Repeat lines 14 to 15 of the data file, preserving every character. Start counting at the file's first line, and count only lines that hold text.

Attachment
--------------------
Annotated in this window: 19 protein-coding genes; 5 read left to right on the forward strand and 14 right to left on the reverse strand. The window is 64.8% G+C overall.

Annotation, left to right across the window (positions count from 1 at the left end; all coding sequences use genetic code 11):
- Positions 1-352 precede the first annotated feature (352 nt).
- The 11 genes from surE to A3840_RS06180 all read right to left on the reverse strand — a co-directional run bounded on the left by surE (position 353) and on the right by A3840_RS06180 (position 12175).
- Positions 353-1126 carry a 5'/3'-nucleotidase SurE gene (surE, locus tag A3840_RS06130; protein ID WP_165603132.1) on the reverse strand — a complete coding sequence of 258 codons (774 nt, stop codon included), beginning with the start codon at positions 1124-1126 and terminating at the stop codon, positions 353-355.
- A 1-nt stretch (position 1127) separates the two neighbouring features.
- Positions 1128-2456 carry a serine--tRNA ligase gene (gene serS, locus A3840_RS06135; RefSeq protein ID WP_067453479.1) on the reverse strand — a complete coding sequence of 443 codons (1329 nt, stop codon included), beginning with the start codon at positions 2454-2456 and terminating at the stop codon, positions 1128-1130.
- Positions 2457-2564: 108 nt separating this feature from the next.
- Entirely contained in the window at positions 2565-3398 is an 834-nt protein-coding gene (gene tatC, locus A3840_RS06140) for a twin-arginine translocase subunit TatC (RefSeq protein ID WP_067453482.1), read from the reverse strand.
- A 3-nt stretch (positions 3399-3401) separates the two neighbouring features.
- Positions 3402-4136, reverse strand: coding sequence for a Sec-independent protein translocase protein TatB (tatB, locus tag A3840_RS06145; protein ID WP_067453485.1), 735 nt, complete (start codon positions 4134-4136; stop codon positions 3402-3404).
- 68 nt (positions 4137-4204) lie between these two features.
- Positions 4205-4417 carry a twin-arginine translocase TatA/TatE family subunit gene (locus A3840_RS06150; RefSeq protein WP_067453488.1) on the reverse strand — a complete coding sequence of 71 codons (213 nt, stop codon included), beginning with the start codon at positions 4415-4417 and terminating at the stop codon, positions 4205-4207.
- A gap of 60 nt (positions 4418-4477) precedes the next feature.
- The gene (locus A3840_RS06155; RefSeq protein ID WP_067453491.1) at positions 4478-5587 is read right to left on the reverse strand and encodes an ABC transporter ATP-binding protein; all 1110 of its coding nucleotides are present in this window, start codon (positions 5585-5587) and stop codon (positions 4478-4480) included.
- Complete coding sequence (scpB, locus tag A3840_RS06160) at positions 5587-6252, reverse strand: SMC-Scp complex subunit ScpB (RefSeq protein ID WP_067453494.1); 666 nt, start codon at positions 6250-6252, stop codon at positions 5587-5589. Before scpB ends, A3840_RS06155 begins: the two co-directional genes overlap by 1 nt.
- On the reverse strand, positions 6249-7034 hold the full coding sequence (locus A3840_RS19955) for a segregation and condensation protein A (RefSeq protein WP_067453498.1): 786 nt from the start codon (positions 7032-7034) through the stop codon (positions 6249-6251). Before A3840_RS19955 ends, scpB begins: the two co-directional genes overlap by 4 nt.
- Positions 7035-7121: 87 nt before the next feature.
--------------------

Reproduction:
- A gap of 60 nt (positions 4418-4477) precedes the next feature.
- The gene (locus A3840_RS06155; RefSeq protein ID WP_067453491.1) at positions 4478-5587 is read right to left on the reverse strand and encodes an ABC transporter ATP-binding protein; all 1110 of its coding nucleotides are present in this window, start codon (positions 5585-5587) and stop codon (positions 4478-4480) included.